Thursday

11th Aug 2022

Opinion

EU should not relax Eastern Partnership standards

  • Pro-EU protesters in Kiev following Yanukovych's u-turn (Photo: mac_ivan)

Vilnius' beautiful old town is alive with flags and symbols of the European Union ahead of the "Eastern Partnership" summit starting on Thursday (28 November), but the real drama has been played out far from the Lithuanian capital.

For weeks international media attention has focused on Ukraine, one of the six countries - alongside Georgia, Moldova, Azerbaijan, Armenia and Belarus - in "partnership" with the EU to deepen political and economic integration.

Read and decide

Join EUobserver today

Become an expert on Europe

Get instant access to all articles — and 20 years of archives. 14-day free trial.

... or subscribe as a group

Kiev’s manoeuvring, and the roles played by the EU and Russia, have sparked headlines about a return to Cold War politics.

The protests in Ukraine since the government’s decision to pause negotiations on an association agreement (AA) with the EU, underline that the issues at stake, including improvements in the rule of law and human rights, are vital to ordinary people.

There will be plenty of handshakes in Vilnius this week, and the agreements to be initialled or signed, if linked to the implementation of political reforms, would mark progress on some key human rights issues flagged by the EU.

It is important, however, for EU institutions and EU member states to focus on the time after the summiteers leave Lithuania: To recognise that Vilnius is intended as a stepping stone to closer ties with some of the six countries, not an end in itself.

From the outset, the EU’s basic approach in the Eastern Partnership (EaP) has been that each country’s pace of democratic reform and commitment to shared values with the EU, including on human rights and the rule of law, would determine the intensity of co-operation.

This principled, consistent approach needs to continue.

Those that have made progress - such as Georgia and Moldova - should be subject to the same high standards, benchmarks, and monitoring as before the summit.

Equally, the EU should not lose focus on the pressing human rights issues in the EaP countries - Armenia, Azerbaijan and Belarus - where no deals on significantly deeper relations are expected this week.

Such consistency on standards lies at the heart of the EU’s offering to its eastern partners, and would be an important signal to civil society in these countries that the EU’s commitment goes far beyond summit agreements.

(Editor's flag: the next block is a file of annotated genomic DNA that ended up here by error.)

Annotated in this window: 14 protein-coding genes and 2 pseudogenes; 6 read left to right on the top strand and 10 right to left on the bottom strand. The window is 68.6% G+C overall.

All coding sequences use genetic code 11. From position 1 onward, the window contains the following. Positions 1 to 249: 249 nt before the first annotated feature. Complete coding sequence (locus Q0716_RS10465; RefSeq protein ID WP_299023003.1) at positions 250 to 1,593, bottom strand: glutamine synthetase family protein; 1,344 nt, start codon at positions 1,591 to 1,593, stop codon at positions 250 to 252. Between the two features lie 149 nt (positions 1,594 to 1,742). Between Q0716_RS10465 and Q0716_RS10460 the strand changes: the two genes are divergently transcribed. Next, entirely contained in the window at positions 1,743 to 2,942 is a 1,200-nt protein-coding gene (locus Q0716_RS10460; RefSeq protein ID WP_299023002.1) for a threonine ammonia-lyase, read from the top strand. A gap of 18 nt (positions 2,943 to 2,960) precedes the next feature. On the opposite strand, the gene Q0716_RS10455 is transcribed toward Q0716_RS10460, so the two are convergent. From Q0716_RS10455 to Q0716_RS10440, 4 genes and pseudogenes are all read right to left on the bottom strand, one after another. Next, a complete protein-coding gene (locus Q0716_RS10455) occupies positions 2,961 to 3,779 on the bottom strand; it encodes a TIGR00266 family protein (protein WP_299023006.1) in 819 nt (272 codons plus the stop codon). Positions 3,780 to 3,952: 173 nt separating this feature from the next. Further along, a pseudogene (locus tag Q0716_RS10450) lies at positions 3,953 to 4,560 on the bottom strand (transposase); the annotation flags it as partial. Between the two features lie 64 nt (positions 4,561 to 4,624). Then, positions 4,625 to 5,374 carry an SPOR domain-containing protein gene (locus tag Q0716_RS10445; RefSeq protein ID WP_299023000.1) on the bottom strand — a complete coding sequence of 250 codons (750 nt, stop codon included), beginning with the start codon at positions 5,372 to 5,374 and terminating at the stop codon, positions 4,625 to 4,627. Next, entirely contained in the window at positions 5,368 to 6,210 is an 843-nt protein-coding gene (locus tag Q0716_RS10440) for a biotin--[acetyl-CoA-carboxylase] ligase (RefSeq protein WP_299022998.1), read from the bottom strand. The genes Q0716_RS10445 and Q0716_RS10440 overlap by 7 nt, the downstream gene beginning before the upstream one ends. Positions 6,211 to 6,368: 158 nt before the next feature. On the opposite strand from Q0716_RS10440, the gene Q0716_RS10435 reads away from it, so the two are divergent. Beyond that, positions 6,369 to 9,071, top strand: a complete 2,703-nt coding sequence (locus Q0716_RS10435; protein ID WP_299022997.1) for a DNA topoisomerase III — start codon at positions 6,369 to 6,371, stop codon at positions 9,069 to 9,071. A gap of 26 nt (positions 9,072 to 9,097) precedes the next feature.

The EU will be watching closely the political fallout triggered by Kiev’s decision on the AA.

Most immediately, it is vital that the authorities allow peaceful protests, and avoid using unnecessary force. Police have on occasion used teargas and batons to break up protests.

Longer term, the issues that dominated the EaP negotiations with Kiev, such as the use of selective justice, must remain important, but the EU should use the new post-Vilnius phase to also raise other pressing human rights issues with the Ukrainian authorities.

These include government restrictions on media freedom, discrimination against the lesbian, gay, bisexual and transgender (LGBT) community, failure to implement regulations for effective palliative care, and abuses linked to Ukraine’s deeply flawed asylum system.

Both Belarus and Azerbaijan have terrible human rights records.

The EU has been correct not to seek to significantly deepen ties with Belarus.

The EU’s “more for more” policy - more integration for more reforms - has not been fully tested with Azerbaijan.

Its government has performed badly on delivering human rights changes needed for an AA to go forward, and Baku was the first to back away from such an agreement.

This does not mean that, for either country, human rights issues should fall off the EU’s radar or be shunted aside for other energy or geo-political related priorities.

Belarus remains highly repressive, with the authorities suppressing virtually all dissent and severely impeding freedoms of association and assembly. Until its record markedly improves, the EU has good reason to maintain its sanctions and press for an end to abuses.